Everything old is new again, and vintage inspired fashion has been dominating the catwalk for the past few years. This is a wonderful trend those of us who like to look dapper at all times. This nostalgia has spread to film, TV, beauty, décor, and every other aspect of living. It’s wonderful, really. But there’s an interesting phenomenon coming along with this movement that I felt the need to comment on: the idea that animal cruelty is ‘retro’. I’m talking about the unprecedented resurgence of fur and leather in fashion, and I’m talking about companies returning to animal testing and flying under the radar. More so, I’m talking about the attitude a lot of people are taking to these issues.
A decade or more ago, fur was just not on. Celebrities were falling over themselves to campaign against it. You got death stares for donning mink; you got red paint thrown on you for supporting an industry that is exceedingly cruel and wasteful. Even people who weren’t concerned about the leather industry’s waste and cruelty issues, who chowed down on a steak every night had reservations about fur. It seemed even worse somehow to take a life just for vanity. Now? It’s “glamorous” and “retro chic”. Lady Gaga tells her millions of young fans that a fur coat is a ‘work of art’, and that exotic skins are also tres chic. Global fur sales went up 70 per cent between 2000 and 2010: that is a huge figure, and a huge amount of animals being farmed exclusively for the skin on their backs. Even revelations that dogs and cats are being skinned for their fur and sold on international markets hasn’t stemmed the demand.
Meanwhile, cosmetics companies resume animal testing years after pledging to be ‘cruelty free’, and no one blinks an eyelid. Animal testing was the ‘animal’ cause de jour some ten years ago, just as fur was some ten years before that. What is happening here is not just a fashion and lifestyle trend. It’s not just apathy. It’s a nostalgic attitude.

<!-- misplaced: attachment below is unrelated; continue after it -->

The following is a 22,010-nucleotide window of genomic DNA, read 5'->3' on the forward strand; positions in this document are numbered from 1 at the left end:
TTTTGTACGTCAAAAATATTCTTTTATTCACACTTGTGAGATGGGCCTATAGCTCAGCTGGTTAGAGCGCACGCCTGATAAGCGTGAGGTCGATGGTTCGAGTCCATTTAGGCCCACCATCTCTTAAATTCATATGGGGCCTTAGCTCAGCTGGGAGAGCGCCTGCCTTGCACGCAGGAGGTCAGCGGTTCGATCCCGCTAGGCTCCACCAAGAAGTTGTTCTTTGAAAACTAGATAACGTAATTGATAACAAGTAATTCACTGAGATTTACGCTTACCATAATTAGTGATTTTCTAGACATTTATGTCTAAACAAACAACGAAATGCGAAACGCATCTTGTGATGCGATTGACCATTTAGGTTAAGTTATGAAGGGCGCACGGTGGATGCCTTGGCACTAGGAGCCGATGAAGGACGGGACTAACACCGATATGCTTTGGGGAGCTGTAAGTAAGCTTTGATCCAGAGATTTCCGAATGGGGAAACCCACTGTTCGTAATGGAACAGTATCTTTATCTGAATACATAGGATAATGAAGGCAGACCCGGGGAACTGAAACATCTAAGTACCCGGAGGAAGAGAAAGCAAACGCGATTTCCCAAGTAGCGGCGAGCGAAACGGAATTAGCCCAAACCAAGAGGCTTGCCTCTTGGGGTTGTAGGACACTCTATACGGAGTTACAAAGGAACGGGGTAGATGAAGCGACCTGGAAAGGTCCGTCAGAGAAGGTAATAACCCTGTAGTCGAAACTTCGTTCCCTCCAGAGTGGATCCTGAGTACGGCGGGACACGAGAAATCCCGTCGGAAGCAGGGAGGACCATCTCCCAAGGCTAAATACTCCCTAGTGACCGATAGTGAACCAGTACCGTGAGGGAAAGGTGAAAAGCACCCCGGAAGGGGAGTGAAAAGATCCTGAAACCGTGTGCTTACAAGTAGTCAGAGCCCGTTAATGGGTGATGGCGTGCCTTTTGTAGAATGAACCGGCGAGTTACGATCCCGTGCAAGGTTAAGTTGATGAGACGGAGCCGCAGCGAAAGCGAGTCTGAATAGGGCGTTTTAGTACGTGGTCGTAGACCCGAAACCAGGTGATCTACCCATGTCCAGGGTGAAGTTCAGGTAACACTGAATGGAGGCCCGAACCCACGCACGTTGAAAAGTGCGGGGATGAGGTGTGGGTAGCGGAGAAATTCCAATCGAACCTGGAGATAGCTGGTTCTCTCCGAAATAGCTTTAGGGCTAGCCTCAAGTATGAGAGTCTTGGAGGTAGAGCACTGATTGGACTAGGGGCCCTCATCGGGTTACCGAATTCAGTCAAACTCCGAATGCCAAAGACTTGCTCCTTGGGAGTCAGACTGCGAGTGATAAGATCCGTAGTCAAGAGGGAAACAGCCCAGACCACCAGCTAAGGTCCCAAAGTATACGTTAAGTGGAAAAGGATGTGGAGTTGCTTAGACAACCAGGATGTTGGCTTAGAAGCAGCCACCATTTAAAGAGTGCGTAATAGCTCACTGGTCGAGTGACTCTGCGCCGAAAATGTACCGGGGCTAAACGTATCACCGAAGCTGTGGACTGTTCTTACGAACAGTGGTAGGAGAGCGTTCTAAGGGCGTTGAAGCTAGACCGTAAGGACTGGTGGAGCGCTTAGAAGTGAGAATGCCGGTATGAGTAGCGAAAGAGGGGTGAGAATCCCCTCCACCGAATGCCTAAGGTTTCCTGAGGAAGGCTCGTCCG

Society as a whole became a lot more compassionate and motivated on a number of key issues in the 80s. Environmentalism was given a voice, and more people than ever started questioning the ethics of what they spent their dollar on. Just as many of us reach a point of ‘compassion fatigue’ after viewing one too many World Vision ads, society as a whole seems to have gotten tired of caring whether their toiletries were tested on, or their coat came from an animal just as friendly and inquisitive as the one in the living room. We tried to juggle caring about the environment, human rights, animal rights, our family, friends, and somewhere along the line, ourselves. We got tired and started dropping the balls. Then we started tossing them away and telling ourselves that in doing so, we were subverting popular beliefs. “No one tests on animals these days, anyway.” “It’s just a fur lining, and it’s such a niche market these days.” The fur industry actually sells more than 15 billion dollars’ worth of product each year.
Then suddenly, retro culture gives us rose coloured glasses, and opens a door to a world where things are simple. Make-up is just make-up; fur is glamorous and hey, you’re worth it. Smoking won’t cause cancer, and neither will forgoing sunscreen. I can see the appeal of burying our heads in the sand and pretending the world isn’t complicated. Unfortunately though, it is. In a world of seven billion people, nothing is as simple as it once was and every purchase counts.
Supporting the fur industry doesn’t make you retro, it makes you complicit in a multi-billion dollar industry where cruelty is the only product. It’s not sustainable or eco-friendly, though it is being marketed as such, and it’s not okay. Searching for cruelty free and vegan products is easy. In fact, here’s a handy guide for you. You just have to give enough of a damn to look. I know you’re tired. We all are. But it’s time to wake up. Animal cruelty is not vintage. It’s only intensified in the modern age. It’s right now, and if we don’t take a stand, it’s the future, too.
Anna Angel is a Brisbane based journalist, writer, and vegan. She likes to daydream just as much as she likes to explore the big issues of life. Anna has been vegetarian for half her life, and vegan since 2007.
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